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PALAEOZOIC SEDIMENTS

Deeper sediments are likely to exhibit higher velocities and moderate structure. Frequencies are likely to be considerably reduced - often 30Hz is the dominant signal in the North Sea Jurassic section, largely due to absorption in the high velocity Cretaceous chalk section. At this depth, deeper than 9000 feet, the residual moveout on multiples may be minimal. Multiple suppression therefore becomes more difficult - Radon demultiple and near trace mute are the standard technologies in use today. Predictive deconvolution in the tau-p domain is an emerging technology in this area. Interbed multiples can become a problem interfering with often weakly reflective target sands. Peg-leg multiples from the base Cretaceous reflector are also a problem and can sometimes be suppressed with a target oriented technique such as SPLAT . At these depths near surface velocity variations are likely to be annealed, but the lateral and vertical velocity variation (particularly beneath chalk) may be difficult to define. 3D prestack depth migration is an emerging (but as yet largely unproven) technology in this area.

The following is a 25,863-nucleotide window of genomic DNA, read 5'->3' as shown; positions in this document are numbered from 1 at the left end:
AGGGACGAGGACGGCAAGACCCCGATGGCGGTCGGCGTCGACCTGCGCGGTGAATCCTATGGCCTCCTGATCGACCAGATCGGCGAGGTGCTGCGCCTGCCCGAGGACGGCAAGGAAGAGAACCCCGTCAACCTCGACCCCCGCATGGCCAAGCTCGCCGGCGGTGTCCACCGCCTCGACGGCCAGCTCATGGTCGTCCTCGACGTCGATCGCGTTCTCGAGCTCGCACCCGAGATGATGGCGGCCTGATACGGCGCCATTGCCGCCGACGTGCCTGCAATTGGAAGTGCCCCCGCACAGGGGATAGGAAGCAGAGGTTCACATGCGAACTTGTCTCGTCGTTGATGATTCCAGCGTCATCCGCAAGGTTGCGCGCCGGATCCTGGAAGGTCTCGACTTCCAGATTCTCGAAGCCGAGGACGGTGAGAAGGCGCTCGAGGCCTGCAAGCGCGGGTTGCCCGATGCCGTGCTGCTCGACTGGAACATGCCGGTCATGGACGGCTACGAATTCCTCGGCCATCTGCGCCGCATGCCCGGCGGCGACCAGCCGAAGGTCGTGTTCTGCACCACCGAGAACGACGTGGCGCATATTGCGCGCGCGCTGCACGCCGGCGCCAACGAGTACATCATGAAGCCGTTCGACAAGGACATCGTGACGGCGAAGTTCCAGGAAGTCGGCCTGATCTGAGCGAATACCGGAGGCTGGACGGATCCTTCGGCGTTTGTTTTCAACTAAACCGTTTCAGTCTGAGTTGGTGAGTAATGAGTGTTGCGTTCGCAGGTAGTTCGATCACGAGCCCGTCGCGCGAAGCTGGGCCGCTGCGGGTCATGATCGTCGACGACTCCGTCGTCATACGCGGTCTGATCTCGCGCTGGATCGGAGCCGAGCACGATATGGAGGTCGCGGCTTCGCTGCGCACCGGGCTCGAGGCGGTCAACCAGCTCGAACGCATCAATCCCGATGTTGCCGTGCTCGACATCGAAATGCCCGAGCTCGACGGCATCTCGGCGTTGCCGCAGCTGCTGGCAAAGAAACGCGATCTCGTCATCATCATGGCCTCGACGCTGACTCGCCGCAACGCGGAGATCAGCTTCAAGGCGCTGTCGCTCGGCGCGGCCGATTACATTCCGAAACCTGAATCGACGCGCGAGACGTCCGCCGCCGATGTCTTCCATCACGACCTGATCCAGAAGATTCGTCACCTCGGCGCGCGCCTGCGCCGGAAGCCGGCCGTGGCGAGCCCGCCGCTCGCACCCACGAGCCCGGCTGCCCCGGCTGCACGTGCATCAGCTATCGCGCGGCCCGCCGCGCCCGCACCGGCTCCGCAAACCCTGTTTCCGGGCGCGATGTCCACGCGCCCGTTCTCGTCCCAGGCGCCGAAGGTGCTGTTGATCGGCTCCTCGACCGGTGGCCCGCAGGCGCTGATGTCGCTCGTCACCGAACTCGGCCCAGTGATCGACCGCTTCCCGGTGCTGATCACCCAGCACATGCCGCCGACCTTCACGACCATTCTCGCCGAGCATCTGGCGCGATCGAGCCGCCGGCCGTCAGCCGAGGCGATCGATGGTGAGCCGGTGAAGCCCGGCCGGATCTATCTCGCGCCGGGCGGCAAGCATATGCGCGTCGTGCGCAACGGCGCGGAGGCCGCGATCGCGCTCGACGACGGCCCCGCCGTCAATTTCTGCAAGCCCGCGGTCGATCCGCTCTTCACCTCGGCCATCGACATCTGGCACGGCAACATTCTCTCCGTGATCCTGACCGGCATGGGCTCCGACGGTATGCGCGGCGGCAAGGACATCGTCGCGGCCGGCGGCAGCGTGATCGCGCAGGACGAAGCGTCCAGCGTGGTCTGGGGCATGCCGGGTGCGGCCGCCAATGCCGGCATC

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LIMESTONES AND CHALKS

These fast (3000-4500m/s) layers can cause considerable problems in seismic processing. As well as causing a series of multiple reflections the fast layers limit usable offsets since critical offset is rapidly approached, typically around 2000m. Lateral velocity variations (often related directly to porosity) are common. If these rocks outcrop at the seabed then multiple reflections and scattered noise may be considerable. Acoustic impedance inversion is commonly applied to determine porosity within chalk reservoirs.

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SALT FLANKS AND SUBSALT

Salt usually creates the biggest imaging problems in seismic processing since it usually has high velocity and steep dips which create rapid lateral velocity variations when the salt is interbedded within low velocity sediments. 3D prestack depth migration is almost always required in these instances whether the target is salt flank or subsalt. Velocity gradients might be required in the velocity model for prestack depth migration. Sometimes the structures are too severe to build an adequate model for prestack depth migration. In these cases a time migration with a low velocity e.g. 90% may be useful. In the Southern Gas Basin the salt is often sufficiently deep (12000 feet) that the lateral contrast with the sediments is minimised. This reduces the difficulty of the imaging problem but the salt flanks may be difficult to pick as there is little velocity contrast between salt and sediment. For sub-salt imaging prestack depth migration is the correct solution for the velocity pull-up due to salt diapirs.